As an early supporter of the war in Iraq, I like others have taken refuge in counterfactuals: all the bad things that might have happened had we left Saddam Hussein in power. Counterfactuals, if you haven’t noticed, have become a staple of conservative opinion pages.
Indeed, the list of what ifs is long and compelling. Just some examples: Had we not invaded, the sanctions regime against the Iraqi dictator would soon have crumbled, without the oil-for-food scandal being exposed. The French, Russians, and Chinese would have swept in with lucrative deals for Saddam, even as he restarted his weapons program. The arms race between Iraq and Iran would have grown fierce, with many, especially the Iranians, believing Saddam already possessed weapons of mass destruction. Israel would have been the big loser in this arms race, feeling less secure and consequently more trigger-happy than ever. Saddam’s grip on power would have surged with the price of oil. Drowning in oil wealth, Saddam would have, among many other nefarious deeds, increased his payments to the families of Palestinian suicide bombers. In a larger strategic sense, the success of Saddam Hussein, an implacable hater of the West, in forcing President George W. Bush to stand down his troops and beat the sanctions, too, would have had a radicalizing effect on the entire Moslem world. He would have emerged as the new Nasser of the Sunni faithful, from Morocco to Pakistan, even as he continued to murder in desultory fashion thousands of people per month in his police state. As a footnote, sooner or later an American Navy or Air Force aviator would have been shot-down patrolling the no-fly zones, paraded through the streets of Baghdad, thus providing immense propaganda value. Truly, a world with Saddam still in power is awful to contemplate, as I can personally attest, having visited Iraq several times in the 1980s, the worst years of Saddam’s tyranny.
Yet, there is a problem with this line of reasoning: how do all these might-have-beens, as frightfully convincing as they seem, stack up against the very real, violent deaths of more than 4,000 Americans and tens—perhaps hundreds-of-thousands of Iraqis, as a result of our invasion—not to mention the hundreds of billions of dollars spent on the war that could have been used to meet other threats to our national interests? To coldly state, without qualifiers, that these costs have been a price worth paying is to reduce foreign policy to the realm of inhuman abstraction. In any case, I don’t believe anyone making such a claim could pass a polygraph test. And I include President Bush in this category. His attempts to compare himself with President Harry Truman – a president whose decisions were also hated at the time he made them—have the air of desperation rather than of historical thinking.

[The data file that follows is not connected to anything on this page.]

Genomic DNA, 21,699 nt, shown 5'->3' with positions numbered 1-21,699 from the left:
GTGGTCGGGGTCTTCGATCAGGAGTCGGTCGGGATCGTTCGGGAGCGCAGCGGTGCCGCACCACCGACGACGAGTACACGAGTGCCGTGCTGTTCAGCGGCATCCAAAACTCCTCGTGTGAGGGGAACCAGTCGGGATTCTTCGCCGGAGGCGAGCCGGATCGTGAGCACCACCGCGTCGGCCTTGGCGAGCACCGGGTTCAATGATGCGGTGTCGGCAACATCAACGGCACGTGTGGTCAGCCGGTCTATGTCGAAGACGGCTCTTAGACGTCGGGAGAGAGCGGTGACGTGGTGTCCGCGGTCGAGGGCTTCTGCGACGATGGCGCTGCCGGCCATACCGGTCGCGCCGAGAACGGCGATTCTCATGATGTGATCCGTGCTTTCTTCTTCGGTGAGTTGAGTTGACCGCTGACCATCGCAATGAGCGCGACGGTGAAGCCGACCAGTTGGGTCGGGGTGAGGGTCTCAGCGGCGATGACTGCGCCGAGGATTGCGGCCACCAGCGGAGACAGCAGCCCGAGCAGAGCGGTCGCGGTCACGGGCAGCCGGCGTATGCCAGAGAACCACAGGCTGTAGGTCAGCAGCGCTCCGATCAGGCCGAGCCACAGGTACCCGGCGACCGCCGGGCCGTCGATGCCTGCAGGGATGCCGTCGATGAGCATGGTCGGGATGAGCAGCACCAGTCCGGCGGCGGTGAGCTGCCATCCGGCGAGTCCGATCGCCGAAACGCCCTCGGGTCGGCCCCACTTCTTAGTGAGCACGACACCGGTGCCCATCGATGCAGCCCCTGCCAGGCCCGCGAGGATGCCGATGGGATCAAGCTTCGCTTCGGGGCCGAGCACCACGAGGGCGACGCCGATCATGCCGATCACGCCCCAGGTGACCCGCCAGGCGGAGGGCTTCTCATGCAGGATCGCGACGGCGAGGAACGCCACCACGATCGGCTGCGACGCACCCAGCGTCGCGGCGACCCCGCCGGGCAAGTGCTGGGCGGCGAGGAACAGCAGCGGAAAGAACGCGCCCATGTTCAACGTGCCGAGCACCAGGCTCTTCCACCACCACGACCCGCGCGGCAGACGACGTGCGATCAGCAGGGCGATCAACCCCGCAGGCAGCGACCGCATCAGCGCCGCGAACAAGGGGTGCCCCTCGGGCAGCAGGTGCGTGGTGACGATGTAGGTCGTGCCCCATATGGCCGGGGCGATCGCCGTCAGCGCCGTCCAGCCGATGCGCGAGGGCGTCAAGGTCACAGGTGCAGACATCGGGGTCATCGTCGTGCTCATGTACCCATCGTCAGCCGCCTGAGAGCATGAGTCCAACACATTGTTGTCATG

I am aware that the American death toll in Iraq is many times lower than that in Vietnam, and that aversion to casualties has become a feature of low birth-rate, post-industrial democratic societies. But I am also aware that when I and others supported a war to liberate Iraq, we never fully or accurately contemplated the price that would have to be paid. Of course, it can be argued that the high human cost of the war was not a result of the invasion at all, but of the negligence that characterized the subsequent military occupation. But you could well make the case that such negligence was at least partially inherent in the hubris of the conception of regime change in the first place.
Moreover, when you sign on to a war, you implicitly place your confidence in those who would carry it out. Thus, a character judgment is required. And events have shown how wrong supporters of the war were in this regard.
At a far deeper level, as with many of life’s disappointments, you are stuck with the reality that you have, not the one that might have been. You can play the counterfactual game for all of history’s great junctures, and as enlightening as the exercise can be, it is still a game that doesn’t get you anywhere. It is where we are now that matters: overextended in Iraq and Afghanistan, while the Russians move methodically to recreate their former Soviet near-abroad in the Caucasus and Central Asia, and the Chinese continue to use the years of our Middle East distraction to become, in military parlance, a future peer-competitor.
We are undeniably in a far better situation in Iraq today than we were in 2006. Credit for that must go to President Bush. He bravely, and wisely as it turned out, ignored the advice of almost the entire Washington establishment, surged troops into the country, changed his strategy, his generals, and his defense secretary. In this very limited sense, he might yet be compared with Truman. Iraq could well stumble along to greater democratic stability, leading not to a model state, but to a viable and non-threatening one, which can, in the fullness of time, encourage liberal movements throughout the Arab world.
Might one then argue that the invasion was worth it? From a purely historical perspective, perhaps. But policy is about the here and now. It’s about taking or not taking action based on a near- and middle-term cost-benefit analysis. To subsume policy-making completely to long-range historical thinking is to risk constantly getting involved in grand schemes.
Most fundamentally, does Iraq meet the parents’ test? Can you look parents in the eye and tell them it was worth losing their son or daughter over? As awful as it sounds, quantity matters here, for it says much about the scope of violence that is unleashed for the sake of a higher good. If there were, say, 500 sets of parents you had to look in the eye, the answer might well be yes, it was worth it, given where Iraq is today and what might have been had we not toppled Saddam. But at more than 4,000 and counting, the answer for years to come will still be no. Counterfactuals can only take you so far.